REVIEW: TreaTmenT – Sagacity


According to The Cambridge Dictionary, ”sagacity” is a term that stands for the quality of having/showing understanding and the ability to make good judgments. When a band admits to having been influenced by bands such as METALLICA, PANTERA, STONE, and TESTAMENT, I would guess that ”Sagacity” is indeed a fine title for their debut album. In a world where music trends come and go, it is not exactly counter-intuitive to ground yourself in values that have already proven to last.

”Sagacity” is the newly released full-length by the Finnish thrash metal outfit TREATMENT, which is a fresh recruit in the roster of the independent rock and metal label Inverse Records. The band released full-length ”No Way Out” in 2015, but this new offering, released on 22 May 2020, can be considered to be the first “official” debut for the band. It is a selection of 10 songs, each of which offers a somewhat differently nuanced window to the band’s signature thrash metal sound.

TREATMENT was originally formed in Sodankylä as early as in 2005, first as a heavy metal quintet but after some name and line-up changes, it evolved into a thrash metal quartet. The band has cultivated their code of metal conduct for more than a decade and are now ready to manifest their arctic thrash metal in full splendor. The band likes to call their music progressive groove metal, but for a diehard prog-metal aficionado it might be a little too devoid of those djenty atmospherics of which modern progressive metal has become synonymous.

The progressive touch in TREATMENT‘s metal expression derives from the highly syncopated riffs that occasionally bounce to and fro in an odd time signature. The band’s forte is the air-tight delivery of these thrash metal chuggathons; these riffs are executed with surgical precision and the effect is even more pronounced by the tradition-savvy production that is rather dry in terms of reverb.

The overall feeling is slightly more reminiscent of a proggy-thrashy version of SENTENCED than the high-speed thrashing of yesteryear. The album relies heavily on the guitar dexterity of Joona Kilpi, but even during the solos the focus is on the melodic evocations instead of mindless lightspeed shredding. To finesse the old school vibe, vocalist Juha Kemppainen belts out his lines in a style similar to Tomi Putaansuu of LORDI and Janne Joutsenniemi of STONE. He has a voice that might not land him a job in the Cantores Minores cathedral choir of puerile boys, but it certainly has that energetic thrash metal grunt. For variety, there’s quite a bit of clean crooning too.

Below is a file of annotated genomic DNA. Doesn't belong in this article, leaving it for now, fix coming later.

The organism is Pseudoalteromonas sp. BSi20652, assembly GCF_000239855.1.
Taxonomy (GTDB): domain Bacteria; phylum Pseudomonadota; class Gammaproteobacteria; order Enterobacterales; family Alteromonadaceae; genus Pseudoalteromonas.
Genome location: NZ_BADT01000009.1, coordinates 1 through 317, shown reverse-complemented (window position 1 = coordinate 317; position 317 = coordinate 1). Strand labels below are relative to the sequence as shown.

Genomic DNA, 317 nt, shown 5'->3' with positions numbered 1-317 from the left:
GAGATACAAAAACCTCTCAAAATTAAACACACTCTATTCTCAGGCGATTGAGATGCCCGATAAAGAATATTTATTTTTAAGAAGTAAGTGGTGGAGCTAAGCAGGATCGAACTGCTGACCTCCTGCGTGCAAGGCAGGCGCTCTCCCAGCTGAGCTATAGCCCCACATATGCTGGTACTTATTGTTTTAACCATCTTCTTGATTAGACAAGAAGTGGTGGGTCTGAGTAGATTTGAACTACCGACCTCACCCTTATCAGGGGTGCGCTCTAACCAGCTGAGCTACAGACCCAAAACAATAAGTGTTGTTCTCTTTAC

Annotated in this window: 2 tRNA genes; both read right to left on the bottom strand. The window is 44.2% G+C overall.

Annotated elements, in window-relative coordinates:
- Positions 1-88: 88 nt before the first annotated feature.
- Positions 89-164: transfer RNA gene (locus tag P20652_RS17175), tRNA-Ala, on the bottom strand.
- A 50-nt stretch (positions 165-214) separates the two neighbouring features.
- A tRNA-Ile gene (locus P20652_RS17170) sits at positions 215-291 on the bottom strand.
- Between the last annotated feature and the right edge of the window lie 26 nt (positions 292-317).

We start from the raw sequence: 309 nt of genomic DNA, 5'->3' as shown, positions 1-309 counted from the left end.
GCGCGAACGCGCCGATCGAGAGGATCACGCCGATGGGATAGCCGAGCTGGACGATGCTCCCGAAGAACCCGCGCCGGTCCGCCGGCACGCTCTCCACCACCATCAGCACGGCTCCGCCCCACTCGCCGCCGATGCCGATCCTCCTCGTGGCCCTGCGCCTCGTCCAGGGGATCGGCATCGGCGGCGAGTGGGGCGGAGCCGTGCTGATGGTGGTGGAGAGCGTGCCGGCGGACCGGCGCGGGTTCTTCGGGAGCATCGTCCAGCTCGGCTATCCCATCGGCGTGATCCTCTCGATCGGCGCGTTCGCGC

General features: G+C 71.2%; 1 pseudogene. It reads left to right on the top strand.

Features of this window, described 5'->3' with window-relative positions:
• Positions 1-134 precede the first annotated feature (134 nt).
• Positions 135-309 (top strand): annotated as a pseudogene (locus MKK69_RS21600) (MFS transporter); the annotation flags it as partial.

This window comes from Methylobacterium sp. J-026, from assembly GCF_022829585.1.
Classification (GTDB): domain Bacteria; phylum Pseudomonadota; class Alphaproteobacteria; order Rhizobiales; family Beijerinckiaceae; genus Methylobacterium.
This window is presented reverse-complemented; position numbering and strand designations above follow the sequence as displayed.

The album kicks off with ominous synth-strings in the short intro track, aptly titled ”Foreshadow,” before the song ”Hermes” chops the air in the best clipped thrash metal fashion. ”As Above So Below” layers the band’s stop-and-go riffing with sparkling, Baroque tap-delay cascades and modulating guitar legatos, while the following track, ”Fragmented Self,” steamrolls forward like the well-lubricated diesel engine of an M4 Sherman tank. In the verses of ”The Truth,” the distortion pedal is bypassed in favor of enigmatic guitar arpeggios that might even make Steven Wilson happy. ”Thrice” and ”Chokehold” serve riff snacks that occasionally resonate with an aura similar to Anthrax, without the AD/HD punk frenzy.

With each passing song, the album becomes more nuanced. ”Card 53” starts with a musical box theme that jingles in a somewhat unsettling mode as if foreshadowing the song’s circus music coda. With the song ”Dorian Gray,” the band takes the boldest steps out of its comfort zone, layering the Metallica-tinged riffing with a bit of throaty singing and guitar legatos that spiral across a wide soundscape, frosting the sound-cupcake with a lengthy cinematic intro. As the band is obviously still on the journey to fully define their voice, this is the direction that I would like to see the band explore further. The closing track, ”Oppression,” wraps up this thrash metal banquet with a dessert of additional offbeat riffs and tasteful whammy-bar legatos before a lengthy instrumental coda brings the album to a close. Just before the saga ends, we hear some of the most delicious guitar-sweeps on the album, while vocalist J. Kemppainen offers us a gravely spoken monologue that pleads forgiveness. One thing is for sure: the album as a whole needn’t ask for absolution. 

In conclusion, TREATMENT is a promising new Finnish thrash metal act. The years spent at band rehearsals reflect in their superb precision and conviction. Yes, there are one or two occasions on the album when the band almost trips over a particularly brain-teasing riff construction, but in general the execution is sharp. ”Sagacity” may not revolutionize the genre, but it definitely isn’t burdened with the idiosyncrasies of thrash metal any more than the next band. There’s something essentially Finnish about the band’s signature thrashing that sets it apart from the frantic and aggression-driven international peers. Maybe it’s the plaintive undercurrent. It doesn’t slap you in the face, like with bands such as Viikate, or Timo Rautiainen & Trio Niskalaukaus, but it’s there. When the band builds up a little more confidence to boldly go where they have not been before, we may expect great things to happen.

Written by Jani Lehtinen


1. Foreshadowed (1:46)

2. Hermes (4:56)

3. As Above So Below (5:45) 4. Fragmented Self (4:36)

5. The Truth (6:39)

6. Thrice (5:31)

7. Chokehold (6:16)

8. Card 53 (5:43)

9. Dorian Gray (8:40) 10.Oppression (7:57)


Juha Kemppainen – Vocals

Joona Kilpi – Guitars, Backing Vocals 

Tony Tenoluoto – Bass

Vesa Puunuvaara – Drums


Inverse Records


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